Alfa 156 Horn Fault Diagnostics
Just been over my '04 facelift 156's horn wiring as it had stopped working also. The horn initially was OK, then it would work intermittently (irrespective of steering wheel position), then gave out with a brief sort of intermittent feeble noise.
The 156 has 2 horns in the left of the engine bay as you stand in front of the car, looking at your lovely engine. They're just in front of the washer bottle, pretty inaccessibly located in the wing. You should be able to get your hand in if you've got skinny wrists. There'll be a black and a purple wire to each. Black is neg. Try putting a juicy current feed on the pos of the horn to check they actually work (mind the bodywork!). If they don't, check the grounding, and if still no, the horn is faulty. Rare for both to fail at the same time though. If they work, the next vaguely accessible test point is the horn relay. Alfa have kindly located this on the REAR of the fusebox next to your right knee when you sit in the drivers' seat (RHD). There are 2 bolts that hold the fusebox in - you'll need to disconnect the battery and the thick cables that go to the fusebox (both sides). After you've skinned your hands, it's a thin oblong relay, not the sqare ones. Take it out and test it with a 12V supply and a multimeter.
If that's OK then you're down to the cable that goes to the steering wheel boss. The way the horn works is that the relay does all the high power stuff, and the relay switching coil is activated by your horn pressing. The coil of the relay is connected to a pos feed, and when you press the horn, the other pin is grounded, energizing the relay. No good checking for 12V therefore. You will need to have the battery disconnected for 15 mins before proceeding.
There are (on my multi-function steering wheel) 3 allen bolts on the back of the spokes of the wheel. Unscrew. A washer keeps the bolts captive. The central boss should now be loose, including the airbag. Lift it away - it'll be on a yellow wire. There is a green locking tab on the back of the airbag connector. Gently prise it up. The connector will then lift stright up, away from the airbag, permitting you to store it (gently, away from the work area). You'll see a chunky red and black wire on the right, and a multi-connector on the left, both connected to a U-shaped black thing - there will be ribbon cables from the multifunction buttons that connect here too. Unplug both ribbons and the 2 connectors. Now it's worth checking that when one of the three 'buttons' (ie where the steering wheel boss screws are) is pressed, the circuit is made - check it at the pins where you pulled the chunky 2 wire connector off. If all is well, you have traced the fault to either the black U shaped thing, or the clock spring (see later).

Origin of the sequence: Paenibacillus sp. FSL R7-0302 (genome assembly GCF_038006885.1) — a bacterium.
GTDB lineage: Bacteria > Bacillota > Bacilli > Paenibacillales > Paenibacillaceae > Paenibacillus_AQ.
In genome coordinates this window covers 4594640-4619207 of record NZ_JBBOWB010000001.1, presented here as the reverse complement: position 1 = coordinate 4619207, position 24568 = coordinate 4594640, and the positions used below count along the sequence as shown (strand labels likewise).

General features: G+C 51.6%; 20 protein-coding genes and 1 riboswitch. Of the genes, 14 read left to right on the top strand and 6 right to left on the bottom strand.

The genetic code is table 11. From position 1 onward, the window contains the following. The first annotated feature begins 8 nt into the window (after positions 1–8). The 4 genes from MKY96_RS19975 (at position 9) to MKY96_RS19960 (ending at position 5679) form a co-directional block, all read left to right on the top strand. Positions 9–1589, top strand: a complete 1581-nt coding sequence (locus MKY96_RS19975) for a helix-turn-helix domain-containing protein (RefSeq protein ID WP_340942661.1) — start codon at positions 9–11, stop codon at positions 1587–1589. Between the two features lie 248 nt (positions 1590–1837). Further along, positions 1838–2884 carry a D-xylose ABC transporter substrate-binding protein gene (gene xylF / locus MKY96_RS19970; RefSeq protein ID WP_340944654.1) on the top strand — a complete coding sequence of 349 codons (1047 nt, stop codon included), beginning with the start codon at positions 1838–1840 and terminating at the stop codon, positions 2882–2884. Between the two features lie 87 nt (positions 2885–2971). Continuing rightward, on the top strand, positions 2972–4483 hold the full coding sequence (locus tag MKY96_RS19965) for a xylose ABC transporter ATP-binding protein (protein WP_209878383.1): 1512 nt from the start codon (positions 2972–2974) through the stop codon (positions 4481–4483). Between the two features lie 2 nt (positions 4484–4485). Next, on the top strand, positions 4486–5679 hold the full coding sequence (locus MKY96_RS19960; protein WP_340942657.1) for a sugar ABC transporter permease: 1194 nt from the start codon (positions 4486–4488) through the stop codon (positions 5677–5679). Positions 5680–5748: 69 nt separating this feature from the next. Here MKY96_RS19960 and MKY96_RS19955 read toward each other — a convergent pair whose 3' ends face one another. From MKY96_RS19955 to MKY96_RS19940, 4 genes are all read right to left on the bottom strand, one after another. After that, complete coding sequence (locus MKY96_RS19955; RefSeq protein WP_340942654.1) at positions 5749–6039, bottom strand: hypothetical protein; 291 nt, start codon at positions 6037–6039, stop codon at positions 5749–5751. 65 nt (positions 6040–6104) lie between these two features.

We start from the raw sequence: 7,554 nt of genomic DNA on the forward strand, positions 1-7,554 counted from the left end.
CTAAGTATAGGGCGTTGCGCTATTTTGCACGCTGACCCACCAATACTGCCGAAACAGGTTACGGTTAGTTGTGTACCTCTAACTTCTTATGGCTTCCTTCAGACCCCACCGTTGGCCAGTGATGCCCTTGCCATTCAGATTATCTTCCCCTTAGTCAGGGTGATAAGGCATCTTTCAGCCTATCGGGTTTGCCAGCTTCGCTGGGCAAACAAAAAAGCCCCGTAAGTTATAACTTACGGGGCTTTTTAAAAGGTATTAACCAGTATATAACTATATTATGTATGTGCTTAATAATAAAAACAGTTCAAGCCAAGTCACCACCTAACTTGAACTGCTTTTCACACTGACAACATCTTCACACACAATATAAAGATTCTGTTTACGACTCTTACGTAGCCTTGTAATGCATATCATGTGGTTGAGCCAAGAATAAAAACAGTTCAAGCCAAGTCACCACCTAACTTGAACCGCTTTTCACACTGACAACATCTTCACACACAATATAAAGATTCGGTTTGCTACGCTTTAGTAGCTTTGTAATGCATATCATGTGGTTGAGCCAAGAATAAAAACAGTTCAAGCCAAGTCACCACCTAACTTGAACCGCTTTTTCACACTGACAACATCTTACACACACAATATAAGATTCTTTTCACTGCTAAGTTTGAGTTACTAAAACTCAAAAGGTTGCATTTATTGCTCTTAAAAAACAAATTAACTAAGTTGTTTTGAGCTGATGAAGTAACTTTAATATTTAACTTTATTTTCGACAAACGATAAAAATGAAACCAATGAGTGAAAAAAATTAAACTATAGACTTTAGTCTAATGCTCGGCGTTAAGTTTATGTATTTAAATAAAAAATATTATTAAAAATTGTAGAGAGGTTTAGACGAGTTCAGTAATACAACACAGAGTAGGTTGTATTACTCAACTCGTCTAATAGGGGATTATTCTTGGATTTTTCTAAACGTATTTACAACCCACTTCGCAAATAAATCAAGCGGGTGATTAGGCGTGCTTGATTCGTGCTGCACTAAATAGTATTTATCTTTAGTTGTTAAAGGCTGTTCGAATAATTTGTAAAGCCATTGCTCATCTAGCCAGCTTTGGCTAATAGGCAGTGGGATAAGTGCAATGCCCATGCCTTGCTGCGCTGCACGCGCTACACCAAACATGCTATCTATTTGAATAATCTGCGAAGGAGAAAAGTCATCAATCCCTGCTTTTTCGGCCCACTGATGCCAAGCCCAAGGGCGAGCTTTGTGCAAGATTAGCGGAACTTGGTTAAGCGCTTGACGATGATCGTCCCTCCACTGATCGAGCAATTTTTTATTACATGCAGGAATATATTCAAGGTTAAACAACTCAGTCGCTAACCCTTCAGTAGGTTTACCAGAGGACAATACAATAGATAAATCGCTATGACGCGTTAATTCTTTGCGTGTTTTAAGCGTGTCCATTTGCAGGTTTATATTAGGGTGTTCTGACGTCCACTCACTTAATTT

The black u-shaped thing just gently prises out of the steering wheel, and comes into two halves by prying with a screwdriver. There's a small PCB inside, with some surface-mount components on the back. You'll need good eyesight, but trace the path of the black chunky wire and red chunky wire through to the pins of the multiconnector at the other end. On my car, there is a tiny surface mount 'bridge' that looks like a diode, labelled 0000 that had burned out (on the chunky red wire 'track'). It isn't a diode, as I've checked similar components on the same PCB and they're 0 Ohms in both directions. If yours has done the same, you'll see 2 conveniently located 'pads' on that PCB track either side of that bridge. Just solder an insulated wire between the two pads and check your work with the multimeter. It's fiddly if you're no good at soldering though.
If your black U shaped thing is OK, then you'll need to remove the steering wheel to access the clock spring. Put the wheels in the straight-ahead position. Prise off the plasticky nut protector. The steering wheel nut has a sort of outer metal castellated bit round it - you just ignore that, and use a 24mm socket over the whole lot. Take the wheel off, feeding the airbag cable and multicable through the hole.
Now you're looking at the clock spring. CAUTION! Don't rotate the centre collar while you're fiddling! There is a spring-loaded brake that should prevent this while the wheel is off. If you want to remove the clock spring there are 3 screws, but to get at them, you need to remove the steering column cowls first. 3 screws underneath, then 2 screws at 2 o clock and 10 o clock that hold the top cowl on (just under the lip). There is a connector on the clock spring at the 12 o clock position. You can then go inside the house with your clock spring, and check that there is continuity between the 8 pins at the steering wheel side, and the multiway (I think 12-way, but this includes airbag control) on the clockspring itself. I found a dressmaking pin useful to put sequentially in each of the 'holes' of the 8 pin connector to allow a connection to be made.
Hopefully you have located the source of the open circuit by now, and at least know which part is faulty! If you don't have a multimeter, get one from Maplins or similar. One that has an audible beepy continuity setting saves a lot of time, they're only about 15 quid these days, and as you've got an Alfa, you'll likely need it again!!
Best of luck!
Last edited by fletch106; 26-09-10 at 20:24.